The U.S. Centers for Disease Control (CDC) has created a new committee to help younger women, especially women younger than 40 and women at high risk of breast cancer, learn more about breast health and breast cancer: the Advisory Committee on Breast Cancer in Young Women.
The 15 experts invited to serve on the committee will offer input on prevention research, education efforts, and public awareness campaigns. Generosa Grana, M.D., F.A.C.P, a member of the Breastcancer.org Professional Advisory Board, has been invited to serve on the committee.
Breastcancer.org applauds this new CDC initiative. We believe education on breast health and breast cancer should start before girls become women. If you're the parent of a teen or tween girl, make time to talk to your daughter about her breasts, normal breast development, and the facts about breast cancer risk in mothers and daughters. During your daughter's regular check-ups, you may want to ask her doctor about breast health and make sure your daughter is part of the conversation. This is especially important if you or someone your daughter knows has been diagnosed with breast cancer. If you've been diagnosed, it might help to have your doctor talk to your daughter about your diagnosis and what it means and doesn't mean for her. Talking to your daughter about breast health and diet and lifestyle choices she can make is the best way to keep your daughter's risk of breast cancer as low as it can be.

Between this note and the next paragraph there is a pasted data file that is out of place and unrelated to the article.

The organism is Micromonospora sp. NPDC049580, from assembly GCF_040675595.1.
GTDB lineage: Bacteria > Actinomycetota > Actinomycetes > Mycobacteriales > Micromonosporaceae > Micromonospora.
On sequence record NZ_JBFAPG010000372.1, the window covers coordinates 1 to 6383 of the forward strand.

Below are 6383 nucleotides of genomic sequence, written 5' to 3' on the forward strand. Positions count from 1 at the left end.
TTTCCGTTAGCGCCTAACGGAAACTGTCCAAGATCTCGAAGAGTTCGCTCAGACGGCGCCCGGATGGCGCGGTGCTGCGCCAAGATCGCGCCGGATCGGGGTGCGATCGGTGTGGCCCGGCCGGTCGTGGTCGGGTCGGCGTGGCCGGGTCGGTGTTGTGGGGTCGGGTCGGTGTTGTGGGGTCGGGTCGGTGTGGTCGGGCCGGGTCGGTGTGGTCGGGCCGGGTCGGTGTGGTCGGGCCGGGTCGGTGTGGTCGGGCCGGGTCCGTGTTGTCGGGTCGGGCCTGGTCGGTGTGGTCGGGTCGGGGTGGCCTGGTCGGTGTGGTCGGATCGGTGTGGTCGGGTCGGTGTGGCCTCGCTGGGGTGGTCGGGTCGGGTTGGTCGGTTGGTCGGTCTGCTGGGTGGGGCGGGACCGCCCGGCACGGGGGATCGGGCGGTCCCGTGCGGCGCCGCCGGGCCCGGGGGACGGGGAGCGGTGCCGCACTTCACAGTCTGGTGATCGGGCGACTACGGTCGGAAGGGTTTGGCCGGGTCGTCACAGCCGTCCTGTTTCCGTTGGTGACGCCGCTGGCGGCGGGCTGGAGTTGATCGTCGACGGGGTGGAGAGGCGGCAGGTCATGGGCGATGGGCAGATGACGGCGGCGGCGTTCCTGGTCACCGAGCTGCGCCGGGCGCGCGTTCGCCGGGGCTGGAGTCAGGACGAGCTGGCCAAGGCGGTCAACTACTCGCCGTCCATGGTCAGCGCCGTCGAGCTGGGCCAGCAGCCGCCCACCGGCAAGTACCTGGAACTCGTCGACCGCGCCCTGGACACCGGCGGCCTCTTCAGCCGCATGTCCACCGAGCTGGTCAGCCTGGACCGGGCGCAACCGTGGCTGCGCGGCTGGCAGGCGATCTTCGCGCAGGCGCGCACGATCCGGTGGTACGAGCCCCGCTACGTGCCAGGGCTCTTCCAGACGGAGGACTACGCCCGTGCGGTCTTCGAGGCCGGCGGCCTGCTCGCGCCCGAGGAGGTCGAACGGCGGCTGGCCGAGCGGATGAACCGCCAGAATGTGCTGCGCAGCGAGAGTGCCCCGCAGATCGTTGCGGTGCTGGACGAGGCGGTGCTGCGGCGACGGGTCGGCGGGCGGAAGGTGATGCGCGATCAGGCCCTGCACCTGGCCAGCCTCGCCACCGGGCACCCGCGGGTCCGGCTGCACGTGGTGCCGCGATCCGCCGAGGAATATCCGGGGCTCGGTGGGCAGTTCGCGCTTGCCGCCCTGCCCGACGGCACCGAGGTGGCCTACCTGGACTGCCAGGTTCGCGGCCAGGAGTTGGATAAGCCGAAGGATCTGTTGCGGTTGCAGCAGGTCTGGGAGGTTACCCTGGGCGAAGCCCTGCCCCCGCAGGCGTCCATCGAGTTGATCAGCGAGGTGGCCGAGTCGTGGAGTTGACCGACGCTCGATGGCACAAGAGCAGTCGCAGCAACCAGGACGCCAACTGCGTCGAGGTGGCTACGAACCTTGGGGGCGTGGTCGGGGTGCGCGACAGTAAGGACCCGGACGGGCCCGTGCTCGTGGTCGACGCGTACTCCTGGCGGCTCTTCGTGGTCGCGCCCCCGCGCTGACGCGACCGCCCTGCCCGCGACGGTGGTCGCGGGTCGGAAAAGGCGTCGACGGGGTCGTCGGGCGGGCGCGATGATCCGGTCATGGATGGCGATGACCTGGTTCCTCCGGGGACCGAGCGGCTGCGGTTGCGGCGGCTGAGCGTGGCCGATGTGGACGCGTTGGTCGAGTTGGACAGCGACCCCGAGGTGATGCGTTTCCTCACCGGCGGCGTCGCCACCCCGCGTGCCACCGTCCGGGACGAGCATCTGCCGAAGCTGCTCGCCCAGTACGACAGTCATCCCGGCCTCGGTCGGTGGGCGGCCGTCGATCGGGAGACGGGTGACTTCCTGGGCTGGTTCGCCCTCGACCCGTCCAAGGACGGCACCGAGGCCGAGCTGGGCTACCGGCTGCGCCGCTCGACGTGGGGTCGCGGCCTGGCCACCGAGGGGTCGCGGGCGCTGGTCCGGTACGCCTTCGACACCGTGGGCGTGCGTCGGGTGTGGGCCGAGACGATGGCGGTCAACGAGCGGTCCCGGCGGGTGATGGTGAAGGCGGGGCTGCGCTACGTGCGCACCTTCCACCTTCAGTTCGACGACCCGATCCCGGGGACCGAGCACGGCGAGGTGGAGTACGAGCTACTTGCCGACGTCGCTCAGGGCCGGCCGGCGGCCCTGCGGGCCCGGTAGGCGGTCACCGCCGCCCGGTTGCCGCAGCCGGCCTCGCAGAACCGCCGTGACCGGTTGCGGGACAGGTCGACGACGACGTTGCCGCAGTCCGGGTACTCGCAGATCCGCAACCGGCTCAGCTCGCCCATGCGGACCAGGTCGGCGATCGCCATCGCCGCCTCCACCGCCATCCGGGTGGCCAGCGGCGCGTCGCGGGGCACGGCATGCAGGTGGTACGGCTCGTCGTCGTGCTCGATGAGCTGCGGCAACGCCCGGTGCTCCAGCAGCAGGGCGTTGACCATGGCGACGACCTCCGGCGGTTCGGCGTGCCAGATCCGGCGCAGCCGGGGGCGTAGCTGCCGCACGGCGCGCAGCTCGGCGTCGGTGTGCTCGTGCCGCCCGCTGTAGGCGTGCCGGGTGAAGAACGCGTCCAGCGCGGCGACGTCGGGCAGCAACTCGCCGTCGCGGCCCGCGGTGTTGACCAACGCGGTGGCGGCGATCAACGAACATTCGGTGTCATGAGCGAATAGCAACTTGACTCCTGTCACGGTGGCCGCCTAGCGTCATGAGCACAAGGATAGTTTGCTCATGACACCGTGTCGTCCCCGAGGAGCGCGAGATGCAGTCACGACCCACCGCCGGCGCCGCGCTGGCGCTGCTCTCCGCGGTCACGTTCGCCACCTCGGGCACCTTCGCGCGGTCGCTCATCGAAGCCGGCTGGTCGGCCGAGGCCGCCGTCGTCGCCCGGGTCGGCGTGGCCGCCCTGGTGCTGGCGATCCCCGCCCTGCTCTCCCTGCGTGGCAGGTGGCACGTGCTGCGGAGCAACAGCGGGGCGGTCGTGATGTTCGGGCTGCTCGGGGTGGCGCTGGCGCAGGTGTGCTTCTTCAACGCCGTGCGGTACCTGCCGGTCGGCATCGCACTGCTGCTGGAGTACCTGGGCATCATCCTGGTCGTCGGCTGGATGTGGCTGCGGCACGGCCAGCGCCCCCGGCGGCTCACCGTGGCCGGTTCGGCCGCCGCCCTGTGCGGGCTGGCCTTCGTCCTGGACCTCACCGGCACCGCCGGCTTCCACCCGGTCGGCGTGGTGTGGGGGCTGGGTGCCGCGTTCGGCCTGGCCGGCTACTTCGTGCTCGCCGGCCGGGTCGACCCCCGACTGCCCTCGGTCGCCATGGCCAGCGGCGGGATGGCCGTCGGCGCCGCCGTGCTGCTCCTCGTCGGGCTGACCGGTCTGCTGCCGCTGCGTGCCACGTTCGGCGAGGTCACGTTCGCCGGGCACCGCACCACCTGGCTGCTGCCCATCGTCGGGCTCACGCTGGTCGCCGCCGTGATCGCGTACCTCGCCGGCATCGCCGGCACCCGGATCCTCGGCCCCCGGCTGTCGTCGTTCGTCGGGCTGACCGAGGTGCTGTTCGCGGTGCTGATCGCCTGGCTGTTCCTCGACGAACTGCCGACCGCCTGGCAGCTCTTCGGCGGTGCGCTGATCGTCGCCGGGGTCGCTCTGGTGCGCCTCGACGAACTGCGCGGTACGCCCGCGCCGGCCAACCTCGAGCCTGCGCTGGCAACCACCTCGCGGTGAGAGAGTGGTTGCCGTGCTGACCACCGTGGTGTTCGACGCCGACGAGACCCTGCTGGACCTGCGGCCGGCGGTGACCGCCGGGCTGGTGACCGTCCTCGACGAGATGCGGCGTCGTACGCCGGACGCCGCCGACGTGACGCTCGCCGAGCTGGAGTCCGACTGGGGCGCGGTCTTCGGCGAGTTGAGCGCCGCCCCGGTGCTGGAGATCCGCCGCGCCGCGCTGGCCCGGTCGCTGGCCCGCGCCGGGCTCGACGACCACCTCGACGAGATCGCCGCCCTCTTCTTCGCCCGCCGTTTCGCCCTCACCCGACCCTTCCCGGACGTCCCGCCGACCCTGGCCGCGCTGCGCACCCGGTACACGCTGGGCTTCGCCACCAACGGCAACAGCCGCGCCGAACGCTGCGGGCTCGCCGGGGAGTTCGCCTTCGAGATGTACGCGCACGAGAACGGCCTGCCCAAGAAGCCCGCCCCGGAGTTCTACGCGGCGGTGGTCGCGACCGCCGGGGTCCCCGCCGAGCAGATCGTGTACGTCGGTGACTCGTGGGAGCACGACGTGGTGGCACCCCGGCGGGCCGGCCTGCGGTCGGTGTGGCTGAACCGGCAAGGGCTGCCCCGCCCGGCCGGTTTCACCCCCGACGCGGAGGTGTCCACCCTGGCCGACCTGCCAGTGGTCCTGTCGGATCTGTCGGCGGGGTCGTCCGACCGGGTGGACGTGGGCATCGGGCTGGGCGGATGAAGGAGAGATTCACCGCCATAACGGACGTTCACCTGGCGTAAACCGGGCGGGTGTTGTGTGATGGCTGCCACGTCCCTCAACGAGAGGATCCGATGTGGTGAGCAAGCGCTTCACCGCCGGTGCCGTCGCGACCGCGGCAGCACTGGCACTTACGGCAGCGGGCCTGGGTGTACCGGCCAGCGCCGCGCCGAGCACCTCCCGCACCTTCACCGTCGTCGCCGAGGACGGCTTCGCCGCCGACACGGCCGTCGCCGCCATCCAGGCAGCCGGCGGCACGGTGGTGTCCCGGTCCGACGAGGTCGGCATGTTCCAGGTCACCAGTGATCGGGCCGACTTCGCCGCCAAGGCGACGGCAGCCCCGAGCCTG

Breastcancer.org Chief Medical Officer Dr. Marisa Weiss and her daughter, Isabel, have written the book Taking Care of Your "Girls:" A Breast Health Guide for Girls, Teens, and In-Betweens. They talk candidly about breast development and breast health -- separating myths from facts and detailing steps everyone can take to improve breast health and reduce breast cancer risk over a lifetime.
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